Inhibition of Bacillus subtilis natural competence by a native, conjugative plasmid-encoded comK repressor protein
Article first published online: 11 JUL 2012
© 2012 Society for Applied Microbiology and Blackwell Publishing Ltd
Thematic issue: Sulfur Metabolism
Volume 14, Issue 10, pages 2812–2825, October 2012
How to Cite
Singh, P. K., Ramachandran, G., Durán-Alcalde, L., Alonso, C., Wu, L. J. and Meijer, W. J. J. (2012), Inhibition of Bacillus subtilis natural competence by a native, conjugative plasmid-encoded comK repressor protein. Environmental Microbiology, 14: 2812–2825. doi: 10.1111/j.1462-2920.2012.02819.x
- Issue published online: 3 OCT 2012
- Article first published online: 11 JUL 2012
- Accepted manuscript online: 15 JUN 2012 03:25AM EST
- Received 22 February, 2012; revised 5 June, 2012; accepted 8 June, 2012.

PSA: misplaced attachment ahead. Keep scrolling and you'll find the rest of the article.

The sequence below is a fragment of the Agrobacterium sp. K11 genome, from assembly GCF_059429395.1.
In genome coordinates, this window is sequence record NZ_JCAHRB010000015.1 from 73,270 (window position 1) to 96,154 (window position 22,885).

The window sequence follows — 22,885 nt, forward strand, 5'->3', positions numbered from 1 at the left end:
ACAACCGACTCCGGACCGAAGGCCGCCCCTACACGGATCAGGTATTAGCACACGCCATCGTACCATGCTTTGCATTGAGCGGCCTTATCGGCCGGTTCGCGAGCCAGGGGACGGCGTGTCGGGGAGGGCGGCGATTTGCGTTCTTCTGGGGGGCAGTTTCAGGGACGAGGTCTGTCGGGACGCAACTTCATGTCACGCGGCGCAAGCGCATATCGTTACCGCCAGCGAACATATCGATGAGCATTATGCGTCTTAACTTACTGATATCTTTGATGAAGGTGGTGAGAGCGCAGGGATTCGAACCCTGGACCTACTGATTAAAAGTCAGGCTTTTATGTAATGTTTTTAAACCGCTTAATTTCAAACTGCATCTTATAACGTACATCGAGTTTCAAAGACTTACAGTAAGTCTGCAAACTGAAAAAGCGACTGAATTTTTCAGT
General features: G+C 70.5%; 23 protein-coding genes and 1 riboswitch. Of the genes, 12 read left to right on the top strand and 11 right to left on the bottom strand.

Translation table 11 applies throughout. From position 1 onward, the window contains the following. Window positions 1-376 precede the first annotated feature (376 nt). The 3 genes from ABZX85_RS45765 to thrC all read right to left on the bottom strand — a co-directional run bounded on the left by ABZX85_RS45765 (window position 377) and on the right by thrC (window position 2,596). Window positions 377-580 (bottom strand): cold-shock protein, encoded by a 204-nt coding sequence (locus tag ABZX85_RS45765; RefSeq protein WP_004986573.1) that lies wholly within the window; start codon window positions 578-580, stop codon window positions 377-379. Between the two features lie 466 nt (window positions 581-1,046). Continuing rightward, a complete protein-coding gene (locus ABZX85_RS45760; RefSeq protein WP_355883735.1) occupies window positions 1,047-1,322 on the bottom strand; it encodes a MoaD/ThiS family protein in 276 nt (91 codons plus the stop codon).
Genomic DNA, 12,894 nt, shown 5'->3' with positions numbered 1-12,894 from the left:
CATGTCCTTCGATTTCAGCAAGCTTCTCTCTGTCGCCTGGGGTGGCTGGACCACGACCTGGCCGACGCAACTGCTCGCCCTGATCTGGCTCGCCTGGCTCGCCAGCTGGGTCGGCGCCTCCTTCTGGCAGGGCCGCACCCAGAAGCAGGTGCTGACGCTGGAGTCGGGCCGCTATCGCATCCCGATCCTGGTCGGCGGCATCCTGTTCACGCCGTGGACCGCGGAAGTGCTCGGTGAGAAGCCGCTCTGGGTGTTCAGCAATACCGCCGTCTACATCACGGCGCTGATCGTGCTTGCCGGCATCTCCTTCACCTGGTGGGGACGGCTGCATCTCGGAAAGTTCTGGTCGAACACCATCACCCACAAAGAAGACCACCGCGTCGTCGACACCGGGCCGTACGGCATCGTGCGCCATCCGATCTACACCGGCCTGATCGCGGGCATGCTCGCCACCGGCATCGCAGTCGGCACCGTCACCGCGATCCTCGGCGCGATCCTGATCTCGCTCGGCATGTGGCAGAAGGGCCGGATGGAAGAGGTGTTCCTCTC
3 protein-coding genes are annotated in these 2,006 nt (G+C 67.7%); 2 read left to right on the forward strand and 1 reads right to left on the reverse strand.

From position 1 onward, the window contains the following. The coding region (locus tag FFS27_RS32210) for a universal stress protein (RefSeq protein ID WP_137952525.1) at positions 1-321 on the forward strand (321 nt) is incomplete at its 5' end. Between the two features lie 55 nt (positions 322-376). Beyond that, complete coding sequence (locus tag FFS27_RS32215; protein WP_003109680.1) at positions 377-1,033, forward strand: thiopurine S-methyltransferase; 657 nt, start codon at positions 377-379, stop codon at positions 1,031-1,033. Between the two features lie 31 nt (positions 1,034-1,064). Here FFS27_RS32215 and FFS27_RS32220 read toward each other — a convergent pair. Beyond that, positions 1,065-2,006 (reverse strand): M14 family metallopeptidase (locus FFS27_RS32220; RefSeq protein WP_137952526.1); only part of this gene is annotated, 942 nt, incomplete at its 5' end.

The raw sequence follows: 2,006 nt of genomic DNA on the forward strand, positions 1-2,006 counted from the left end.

Under certain growth conditions, Bacillus subtilis can develop natural competence, the state in which it is able to bind, adsorb and incorporate exogenous DNA. Development of competence is a bistable process and is subject to complex regulation. Rok is a repressor of the key transcriptional activator of competence genes, comK, and limits the size of the subpopulation that develops competence. Here we report the finding that the large conjugative B. subtilis plasmid pLS20 harbours a rok homologue rokLS20. Although the deduced product of rokLS20 is considerably shorter than the chromosomally encoded Rok protein, we show that ectopic expression of the plasmid-encoded RokLS20 leads to inhibition of competence by repressing comK, and that the effects of the plasmid and chromosomally encoded Rok proteins are additive. We also show that pLS20 inhibits competence in a rokLS20-dependent manner and that purified RokLS20 preferentially binds to the comK promoter. By analysing the available databases we identified several additional rok-like genes. These putative rok genes can be divided into two groups and we propose that rokLS20 is the prototype of a newly identified subgroup of nine rok genes. Finally, we discuss the possible role of the plasmid-located rok and its relatedness with other rok genes.